War in Ukraine – what next for the global food system?
The images of suffering in Ukraine as Russia’s invasion continues are some of the most horrifying seen in Europe for decades.
The war has already led to the deaths of thousands, caused to the destruction of homes, and completely destroyed many people’s way of life.
Among the terrible scenes in Ukraine, we see a country which is a linchpin of the global food system, undergoing catastrophic change.
The ripples will be felt across the world.
The World Bank has warned it will cause the “largest commodity shock” since the 1970s and, of course, the impact will be felt acutely in Ukraine for decades to come.
The global response has been to impose punishing sanctions on Russia, that too will have consequences for the food sector.
So how is the global food system adjusting? And just what will be the effect on global food insecurity?
In this edition of the Table Talk podcast, Stefan Gates is joined by Professor Tony Heron and PhD researcher Paulina Flores Martinez, from the University of York, to discuss the impacts of the war on the food system, how the rest of the world might respond, and the repercussions of that response.
Around a quarter of all adults in Ukraine are employed in the agricultural sector and the country is often referred to as the breadbasket of Europe.
But the destruction caused by the war, as well as the redeployment of resources and land for the war effort, mean supplies of wheat, sunflower and barley are badly affected.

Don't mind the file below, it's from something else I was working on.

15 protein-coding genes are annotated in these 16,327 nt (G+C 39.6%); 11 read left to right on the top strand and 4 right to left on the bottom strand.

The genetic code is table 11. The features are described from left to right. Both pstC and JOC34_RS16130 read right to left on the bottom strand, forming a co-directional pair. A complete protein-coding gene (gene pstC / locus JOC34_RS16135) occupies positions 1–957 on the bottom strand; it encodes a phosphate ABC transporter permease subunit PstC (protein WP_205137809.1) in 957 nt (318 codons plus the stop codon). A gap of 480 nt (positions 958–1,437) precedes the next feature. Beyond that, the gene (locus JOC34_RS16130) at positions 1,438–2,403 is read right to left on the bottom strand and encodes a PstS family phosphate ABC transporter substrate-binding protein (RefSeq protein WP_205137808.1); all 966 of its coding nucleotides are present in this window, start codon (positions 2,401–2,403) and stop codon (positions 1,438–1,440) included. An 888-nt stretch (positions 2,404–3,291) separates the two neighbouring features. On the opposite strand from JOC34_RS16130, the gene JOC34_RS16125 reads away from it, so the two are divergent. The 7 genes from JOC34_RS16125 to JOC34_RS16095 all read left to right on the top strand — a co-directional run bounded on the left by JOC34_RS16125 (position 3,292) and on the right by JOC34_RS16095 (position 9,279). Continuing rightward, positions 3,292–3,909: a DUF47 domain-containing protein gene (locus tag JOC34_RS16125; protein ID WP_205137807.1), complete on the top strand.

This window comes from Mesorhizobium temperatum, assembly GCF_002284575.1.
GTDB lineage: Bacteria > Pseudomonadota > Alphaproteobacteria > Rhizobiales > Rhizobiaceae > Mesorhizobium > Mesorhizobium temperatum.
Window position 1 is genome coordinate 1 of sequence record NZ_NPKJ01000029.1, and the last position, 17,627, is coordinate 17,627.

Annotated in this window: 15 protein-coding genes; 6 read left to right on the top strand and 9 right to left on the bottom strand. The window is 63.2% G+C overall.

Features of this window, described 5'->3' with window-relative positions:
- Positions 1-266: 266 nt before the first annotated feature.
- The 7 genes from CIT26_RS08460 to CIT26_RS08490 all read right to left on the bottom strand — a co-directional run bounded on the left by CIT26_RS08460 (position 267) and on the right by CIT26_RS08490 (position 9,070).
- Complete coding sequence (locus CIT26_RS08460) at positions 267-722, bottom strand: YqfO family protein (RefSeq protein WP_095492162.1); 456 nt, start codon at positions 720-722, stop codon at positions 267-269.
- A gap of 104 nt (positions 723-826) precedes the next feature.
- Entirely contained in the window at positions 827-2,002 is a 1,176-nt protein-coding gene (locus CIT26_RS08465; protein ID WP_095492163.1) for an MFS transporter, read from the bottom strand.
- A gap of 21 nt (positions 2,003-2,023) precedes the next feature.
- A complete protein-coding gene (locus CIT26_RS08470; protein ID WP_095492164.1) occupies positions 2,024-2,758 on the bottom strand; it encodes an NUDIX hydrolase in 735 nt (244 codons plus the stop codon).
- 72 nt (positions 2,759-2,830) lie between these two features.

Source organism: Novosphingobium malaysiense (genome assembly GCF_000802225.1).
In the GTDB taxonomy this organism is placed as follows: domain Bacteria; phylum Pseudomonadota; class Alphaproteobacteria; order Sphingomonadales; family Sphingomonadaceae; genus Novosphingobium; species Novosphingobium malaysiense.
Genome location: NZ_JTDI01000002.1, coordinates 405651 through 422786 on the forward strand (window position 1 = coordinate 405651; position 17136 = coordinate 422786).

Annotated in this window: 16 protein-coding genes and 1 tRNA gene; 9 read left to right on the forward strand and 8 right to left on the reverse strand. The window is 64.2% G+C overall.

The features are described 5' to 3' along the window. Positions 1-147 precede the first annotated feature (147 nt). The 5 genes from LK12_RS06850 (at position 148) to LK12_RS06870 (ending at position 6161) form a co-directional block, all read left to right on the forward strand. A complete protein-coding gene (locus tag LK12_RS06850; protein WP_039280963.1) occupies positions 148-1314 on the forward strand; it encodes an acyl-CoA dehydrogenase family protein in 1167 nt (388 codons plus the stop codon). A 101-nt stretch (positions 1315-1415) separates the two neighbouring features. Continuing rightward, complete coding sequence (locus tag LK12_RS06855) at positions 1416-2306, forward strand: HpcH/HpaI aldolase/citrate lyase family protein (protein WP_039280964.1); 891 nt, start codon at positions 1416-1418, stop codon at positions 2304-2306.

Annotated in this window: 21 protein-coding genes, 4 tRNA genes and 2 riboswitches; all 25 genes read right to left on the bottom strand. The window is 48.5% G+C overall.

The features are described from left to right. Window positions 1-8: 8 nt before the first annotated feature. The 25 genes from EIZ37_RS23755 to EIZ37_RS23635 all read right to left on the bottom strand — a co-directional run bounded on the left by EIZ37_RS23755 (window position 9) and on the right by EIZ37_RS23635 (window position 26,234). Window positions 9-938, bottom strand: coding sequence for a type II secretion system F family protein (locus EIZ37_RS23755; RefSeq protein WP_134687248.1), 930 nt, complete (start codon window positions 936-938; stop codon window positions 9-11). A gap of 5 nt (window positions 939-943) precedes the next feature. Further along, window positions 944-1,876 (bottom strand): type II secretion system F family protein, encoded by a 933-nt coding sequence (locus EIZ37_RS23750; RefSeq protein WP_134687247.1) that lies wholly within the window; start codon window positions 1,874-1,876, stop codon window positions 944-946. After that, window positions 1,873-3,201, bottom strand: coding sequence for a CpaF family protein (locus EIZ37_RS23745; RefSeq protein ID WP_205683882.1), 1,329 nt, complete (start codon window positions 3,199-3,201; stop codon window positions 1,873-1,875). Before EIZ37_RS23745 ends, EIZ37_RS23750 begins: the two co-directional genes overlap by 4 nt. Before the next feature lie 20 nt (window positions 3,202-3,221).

Countries which rely heavily on these commodities from Ukraine are already facing shortages and globally prices are rising fast.
Within Ukraine, people who rely on the land to make a living are suffering not only from the devastation of the war, but also from a lack of income.
The West has levied punishing sanctions on Russia, which has responded by banning the trade of some commodities. That too is pushing prices up.
So how will nations react to shortages and price rises in a globalised system? How will people react to the rising cost of living? And what will the global food system look like in years to come?
Tony Heron, Professor of International Political Economy, the University of York
Tony Heron is currently serving as a Parliamentary Academic Fellow to the House of Commons International Trade Committee.
He is the author of three books and numerous articles and book chapters with many of the world’s leading academic journals and publishers.
Tony’s current work is centred on interdisciplinary global food systems research, sustainability governance in global value chains, the political economy of the UK’s independent trade policy and the politics of agricultural reform in the context of Brexit.
Tony is co-editor of the journal New Political Economy.
Paulina Flores Martinez, PhD student, University of York
Prior to re-joining academia, Paulina worked as policy analyst and consultant in the agricultural and environmental ministries in Mexico.
Her PhD project explores the environmental governance of key agri-food commodities in Latin America.
Paulina’s research interests around food systems include the politics of private and non-state governance of broader environmental issues, and the intersection between international food trade and environment global change.